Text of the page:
- Coordinated regional interoperability, forestalls potential problems with commercial communications carriers, and provides redundancy to communications leaders for the event.
- Since January 2016, NPPD has conducted 52 Hometown Security Initiative activities in the Minneapolis Metro area. The Hometown Security efforts provide free tools and resources to communities because the Department recognizes communities are the first line of defense in keeping the public safe and secure. These include active shooter preparedness training, bombing prevention training, and suspicious activity reporting training. DHS’s Hometown Security efforts are a way to mitigate risk and enhance the security and resilience of public gathering sites and special events.
- The Federal Emergency Management Agency (FEMA) has primary responsibility for coordination of federal emergency planning for consequence management and has been engaged with state and ESF partners for more than a year in anticipation of Super Bowl LII.
- On December 6th, 2017, the National Exercise Division (NED) supported the Minneapolis Office of Emergency Management (MOEM), the Minneapolis Police Department (MPD) and the Federal Bureau of Investigation (FBI) Minneapolis Division in conducting the “Super Bowl LII Preparedness Tabletop Exercise (TTX) - Transition from Crisis to Consequence Management”. The Tabletop exercise provided an opportunity for attendees to examine courses of action for potential incidents, validate needed resources and capabilities, and familiarize attendees with the process, structure, and transition from crisis to consequence management in preparation for events leading up to and including Super Bowl LII.
- FEMA Region V provided incident and consequence management support via preparedness, response and recovery efforts to the State of Minnesota, the surrounding counties and jurisdictions in the Minneapolis and St. Paul metro areas with other lead agencies as required for Super Bowl LII and its related activities. Additionally, FEMA Region V supported the emergency management planning group functions to coordinate and share preparation information for Super Bowl LII to governmental shareholders within their jurisdictions.
- FEMA deployed a Mobile Emergency Response Support detachment (MERS). FEMA’s MERS provide mobile telecommunications, life support, logistics, operational support and power generation during presidentially declared emergencies and disasters required for the on-site management of disaster response activities.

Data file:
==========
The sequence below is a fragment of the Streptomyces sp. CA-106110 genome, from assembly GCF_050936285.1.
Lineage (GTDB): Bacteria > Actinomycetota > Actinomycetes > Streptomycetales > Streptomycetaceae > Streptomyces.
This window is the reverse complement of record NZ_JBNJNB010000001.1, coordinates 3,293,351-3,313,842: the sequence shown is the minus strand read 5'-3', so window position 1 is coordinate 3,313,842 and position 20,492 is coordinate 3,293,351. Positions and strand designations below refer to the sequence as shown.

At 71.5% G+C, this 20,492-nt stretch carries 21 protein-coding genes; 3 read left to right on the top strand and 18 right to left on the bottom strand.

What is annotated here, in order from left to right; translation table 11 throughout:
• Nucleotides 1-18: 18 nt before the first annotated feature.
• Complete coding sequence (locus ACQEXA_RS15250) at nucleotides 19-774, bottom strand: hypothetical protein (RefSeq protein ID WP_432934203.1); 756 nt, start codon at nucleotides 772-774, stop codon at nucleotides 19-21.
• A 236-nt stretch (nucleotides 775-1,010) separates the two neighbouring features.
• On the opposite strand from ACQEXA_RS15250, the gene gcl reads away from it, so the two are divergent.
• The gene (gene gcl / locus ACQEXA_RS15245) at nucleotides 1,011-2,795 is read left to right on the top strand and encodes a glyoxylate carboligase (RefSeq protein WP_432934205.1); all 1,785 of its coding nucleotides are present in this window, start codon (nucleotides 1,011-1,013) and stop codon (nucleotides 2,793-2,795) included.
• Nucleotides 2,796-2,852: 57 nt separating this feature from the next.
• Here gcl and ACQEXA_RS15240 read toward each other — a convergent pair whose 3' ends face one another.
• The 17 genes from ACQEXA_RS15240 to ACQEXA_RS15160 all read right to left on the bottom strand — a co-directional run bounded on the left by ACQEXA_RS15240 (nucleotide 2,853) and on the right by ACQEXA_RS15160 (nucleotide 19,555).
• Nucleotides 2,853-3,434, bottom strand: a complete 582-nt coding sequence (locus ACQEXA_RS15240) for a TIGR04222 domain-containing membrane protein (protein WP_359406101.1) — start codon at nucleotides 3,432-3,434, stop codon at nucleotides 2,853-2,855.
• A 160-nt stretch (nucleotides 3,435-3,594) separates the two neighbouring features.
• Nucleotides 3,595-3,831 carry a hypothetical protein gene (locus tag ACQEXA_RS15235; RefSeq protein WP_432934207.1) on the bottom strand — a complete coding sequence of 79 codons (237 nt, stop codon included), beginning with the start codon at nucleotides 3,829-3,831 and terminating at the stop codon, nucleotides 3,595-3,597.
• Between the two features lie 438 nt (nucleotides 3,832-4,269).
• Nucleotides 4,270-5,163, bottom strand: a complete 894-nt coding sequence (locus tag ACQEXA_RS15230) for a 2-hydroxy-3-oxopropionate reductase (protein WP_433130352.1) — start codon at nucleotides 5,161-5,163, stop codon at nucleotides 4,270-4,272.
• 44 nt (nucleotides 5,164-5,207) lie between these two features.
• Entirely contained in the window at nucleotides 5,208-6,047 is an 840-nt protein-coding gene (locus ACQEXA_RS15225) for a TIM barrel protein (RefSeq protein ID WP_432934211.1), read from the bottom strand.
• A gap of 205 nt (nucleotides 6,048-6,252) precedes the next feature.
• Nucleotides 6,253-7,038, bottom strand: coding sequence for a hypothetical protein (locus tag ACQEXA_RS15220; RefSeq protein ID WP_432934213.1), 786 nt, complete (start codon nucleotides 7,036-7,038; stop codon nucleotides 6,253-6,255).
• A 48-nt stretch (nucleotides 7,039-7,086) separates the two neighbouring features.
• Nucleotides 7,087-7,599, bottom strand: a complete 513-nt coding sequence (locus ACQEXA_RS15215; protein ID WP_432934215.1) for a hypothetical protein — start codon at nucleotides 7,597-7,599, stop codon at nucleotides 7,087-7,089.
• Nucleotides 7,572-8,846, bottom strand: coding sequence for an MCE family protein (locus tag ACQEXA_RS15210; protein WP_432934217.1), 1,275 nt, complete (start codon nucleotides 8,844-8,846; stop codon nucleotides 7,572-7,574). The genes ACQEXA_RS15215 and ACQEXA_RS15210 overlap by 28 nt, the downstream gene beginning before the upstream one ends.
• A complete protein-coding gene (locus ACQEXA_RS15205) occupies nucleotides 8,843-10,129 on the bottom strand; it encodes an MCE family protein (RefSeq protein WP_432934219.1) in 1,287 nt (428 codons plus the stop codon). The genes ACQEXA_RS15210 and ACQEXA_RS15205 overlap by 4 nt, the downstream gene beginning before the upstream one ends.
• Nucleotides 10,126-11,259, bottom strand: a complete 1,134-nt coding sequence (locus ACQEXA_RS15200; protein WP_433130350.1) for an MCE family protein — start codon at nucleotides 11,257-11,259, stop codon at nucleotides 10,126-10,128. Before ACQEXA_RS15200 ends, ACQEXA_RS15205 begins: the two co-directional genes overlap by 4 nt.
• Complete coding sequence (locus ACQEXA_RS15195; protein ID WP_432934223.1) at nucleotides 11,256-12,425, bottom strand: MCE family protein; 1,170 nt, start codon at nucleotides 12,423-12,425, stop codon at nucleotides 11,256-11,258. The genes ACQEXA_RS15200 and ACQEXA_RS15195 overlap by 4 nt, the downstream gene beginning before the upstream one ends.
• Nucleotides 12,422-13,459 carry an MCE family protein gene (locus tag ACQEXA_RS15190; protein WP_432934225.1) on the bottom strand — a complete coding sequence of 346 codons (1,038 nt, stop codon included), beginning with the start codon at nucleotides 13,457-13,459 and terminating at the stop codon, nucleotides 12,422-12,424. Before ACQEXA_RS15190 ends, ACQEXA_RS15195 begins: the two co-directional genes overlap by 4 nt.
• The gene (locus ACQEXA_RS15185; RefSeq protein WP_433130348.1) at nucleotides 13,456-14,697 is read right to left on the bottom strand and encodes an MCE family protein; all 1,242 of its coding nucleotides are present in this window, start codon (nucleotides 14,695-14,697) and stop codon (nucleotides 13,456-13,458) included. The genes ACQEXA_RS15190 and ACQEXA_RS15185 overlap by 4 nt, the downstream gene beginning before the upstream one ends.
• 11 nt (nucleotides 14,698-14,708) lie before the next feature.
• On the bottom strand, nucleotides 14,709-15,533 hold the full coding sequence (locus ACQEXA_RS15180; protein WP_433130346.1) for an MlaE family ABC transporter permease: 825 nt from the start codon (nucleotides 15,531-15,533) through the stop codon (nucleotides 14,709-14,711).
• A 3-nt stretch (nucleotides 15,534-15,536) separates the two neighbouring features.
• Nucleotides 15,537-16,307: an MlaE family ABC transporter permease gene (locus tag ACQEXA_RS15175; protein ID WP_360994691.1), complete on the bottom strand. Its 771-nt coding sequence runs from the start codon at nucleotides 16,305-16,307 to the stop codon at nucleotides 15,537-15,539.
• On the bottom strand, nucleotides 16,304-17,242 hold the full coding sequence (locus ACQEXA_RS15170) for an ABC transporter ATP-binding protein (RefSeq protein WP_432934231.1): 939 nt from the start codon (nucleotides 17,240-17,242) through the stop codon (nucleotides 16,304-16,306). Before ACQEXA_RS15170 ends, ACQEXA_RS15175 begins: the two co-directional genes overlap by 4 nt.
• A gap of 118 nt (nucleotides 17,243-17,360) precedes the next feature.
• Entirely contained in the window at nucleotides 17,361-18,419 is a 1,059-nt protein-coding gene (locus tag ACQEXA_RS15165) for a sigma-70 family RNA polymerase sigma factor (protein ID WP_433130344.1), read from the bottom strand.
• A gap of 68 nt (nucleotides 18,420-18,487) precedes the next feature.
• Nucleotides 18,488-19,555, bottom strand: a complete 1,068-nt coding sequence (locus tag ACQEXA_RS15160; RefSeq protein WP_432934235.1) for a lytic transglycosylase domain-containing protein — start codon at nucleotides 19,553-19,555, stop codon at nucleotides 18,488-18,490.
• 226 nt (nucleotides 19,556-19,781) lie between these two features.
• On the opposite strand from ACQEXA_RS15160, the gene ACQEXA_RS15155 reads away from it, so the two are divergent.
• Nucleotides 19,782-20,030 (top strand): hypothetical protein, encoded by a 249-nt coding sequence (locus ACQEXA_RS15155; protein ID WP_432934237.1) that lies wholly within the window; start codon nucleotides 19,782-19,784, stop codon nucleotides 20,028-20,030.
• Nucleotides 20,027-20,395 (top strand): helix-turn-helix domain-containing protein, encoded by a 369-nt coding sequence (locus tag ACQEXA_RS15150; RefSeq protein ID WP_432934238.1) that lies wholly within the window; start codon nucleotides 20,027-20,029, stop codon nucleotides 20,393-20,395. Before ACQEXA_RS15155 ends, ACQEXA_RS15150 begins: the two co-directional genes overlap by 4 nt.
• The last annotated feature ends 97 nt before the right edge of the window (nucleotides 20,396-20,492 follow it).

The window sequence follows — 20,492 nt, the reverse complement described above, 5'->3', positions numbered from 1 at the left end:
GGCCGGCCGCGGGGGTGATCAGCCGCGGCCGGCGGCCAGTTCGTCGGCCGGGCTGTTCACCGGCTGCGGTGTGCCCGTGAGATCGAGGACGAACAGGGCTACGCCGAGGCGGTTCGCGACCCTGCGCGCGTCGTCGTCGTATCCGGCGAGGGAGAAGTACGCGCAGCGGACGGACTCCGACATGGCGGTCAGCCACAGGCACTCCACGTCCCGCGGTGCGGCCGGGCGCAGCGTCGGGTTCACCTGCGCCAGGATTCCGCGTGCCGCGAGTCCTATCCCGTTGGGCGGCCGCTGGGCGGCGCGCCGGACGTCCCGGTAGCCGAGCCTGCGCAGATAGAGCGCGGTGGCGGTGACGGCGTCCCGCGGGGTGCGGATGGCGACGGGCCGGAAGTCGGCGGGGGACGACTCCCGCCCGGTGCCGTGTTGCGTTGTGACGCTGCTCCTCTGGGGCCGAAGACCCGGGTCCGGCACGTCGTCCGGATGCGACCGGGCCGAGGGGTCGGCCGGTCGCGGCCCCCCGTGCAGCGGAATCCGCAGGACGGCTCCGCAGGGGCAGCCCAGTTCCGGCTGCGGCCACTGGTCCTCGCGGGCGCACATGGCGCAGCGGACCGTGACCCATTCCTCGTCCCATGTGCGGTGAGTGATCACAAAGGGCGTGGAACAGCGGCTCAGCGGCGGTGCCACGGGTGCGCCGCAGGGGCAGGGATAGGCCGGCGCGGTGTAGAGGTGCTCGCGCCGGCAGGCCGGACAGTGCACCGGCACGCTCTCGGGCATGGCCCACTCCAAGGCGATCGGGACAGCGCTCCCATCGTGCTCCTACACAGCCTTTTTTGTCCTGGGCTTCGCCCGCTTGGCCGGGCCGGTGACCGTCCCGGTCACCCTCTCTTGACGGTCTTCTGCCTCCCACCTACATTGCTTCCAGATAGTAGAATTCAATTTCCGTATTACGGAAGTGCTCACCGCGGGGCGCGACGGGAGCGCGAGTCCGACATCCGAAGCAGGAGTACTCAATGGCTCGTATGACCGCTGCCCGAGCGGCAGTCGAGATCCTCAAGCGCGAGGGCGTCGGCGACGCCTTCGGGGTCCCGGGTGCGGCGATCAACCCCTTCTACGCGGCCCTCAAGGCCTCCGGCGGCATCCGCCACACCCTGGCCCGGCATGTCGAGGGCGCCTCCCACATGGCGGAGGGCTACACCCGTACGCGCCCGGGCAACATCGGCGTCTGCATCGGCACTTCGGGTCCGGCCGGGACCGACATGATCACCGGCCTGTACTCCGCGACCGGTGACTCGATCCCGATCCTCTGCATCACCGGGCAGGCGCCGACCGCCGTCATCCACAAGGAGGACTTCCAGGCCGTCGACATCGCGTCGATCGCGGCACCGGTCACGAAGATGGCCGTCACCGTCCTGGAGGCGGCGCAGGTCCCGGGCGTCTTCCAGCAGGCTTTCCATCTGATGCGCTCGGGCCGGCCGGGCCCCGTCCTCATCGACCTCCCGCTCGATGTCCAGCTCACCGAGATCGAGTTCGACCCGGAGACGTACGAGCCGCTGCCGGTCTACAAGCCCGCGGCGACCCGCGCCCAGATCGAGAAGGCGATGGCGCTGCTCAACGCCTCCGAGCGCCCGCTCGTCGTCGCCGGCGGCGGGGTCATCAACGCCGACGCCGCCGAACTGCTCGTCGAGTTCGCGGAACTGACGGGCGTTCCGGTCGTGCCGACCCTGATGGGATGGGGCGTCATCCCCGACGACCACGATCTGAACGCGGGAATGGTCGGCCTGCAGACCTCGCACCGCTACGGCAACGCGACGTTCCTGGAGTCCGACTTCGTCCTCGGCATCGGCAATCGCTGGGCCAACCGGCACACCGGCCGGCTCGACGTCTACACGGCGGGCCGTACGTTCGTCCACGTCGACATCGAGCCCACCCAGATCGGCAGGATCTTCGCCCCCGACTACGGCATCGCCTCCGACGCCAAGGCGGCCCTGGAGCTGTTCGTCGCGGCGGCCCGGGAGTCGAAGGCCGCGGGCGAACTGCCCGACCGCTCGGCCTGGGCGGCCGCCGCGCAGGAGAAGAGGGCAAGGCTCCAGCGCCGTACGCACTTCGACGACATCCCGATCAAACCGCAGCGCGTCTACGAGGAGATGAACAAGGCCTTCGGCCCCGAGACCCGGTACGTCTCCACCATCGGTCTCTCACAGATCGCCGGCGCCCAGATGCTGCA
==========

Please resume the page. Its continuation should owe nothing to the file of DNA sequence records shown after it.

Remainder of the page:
- The DHS Office of Intelligence and Analysis (I&A) has worked with federal, state, and local government, as well as private sector partners to provide intelligence support in preparation for the Super Bowl.
- I&A provided on-site intelligence and personnel support at various centers throughout the Minneapolis area.
Secretary Nielsen tours U.S. Bank Stadium with (from left) Paul Gustafson, Alternate Deputy Federal Coordinator, ATSAIC, Minneapolis Field Office, USSS ; Glenn Sanders Deputy Federal Coordinator, Protective Security Advisor, NPPD; Jae “Alex” Khu, Federal Coordinator, SAC, St. Paul Field Office, HSI; and Scott Gerlicher, Incident Commander, Minneapolis Police Department. (DHS Official Photo/Jetta Disco)
Secretary Nielsen and NFL Senior Vice President of Security Cathy Lanier (DHS Official Photo/Jetta Disco)
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An officer with the U.S. Customs and Border Protection, Office of Field Operations, lays out a set of recently confiscated counterfeit Minnesota Vikings jerseys at a CBP facility in Minneapolis, Minn., Jan. 31, 2018. (U.S. Customs and Border Protection photo by Glenn Fawcett)
The Super Bowl is one of the focal points of ICE HSI Special Response Team (SRT) security efforts. HSI SRT members had a visible presence throughout Super Bowl week leading up to the game. (ICE Official Photo)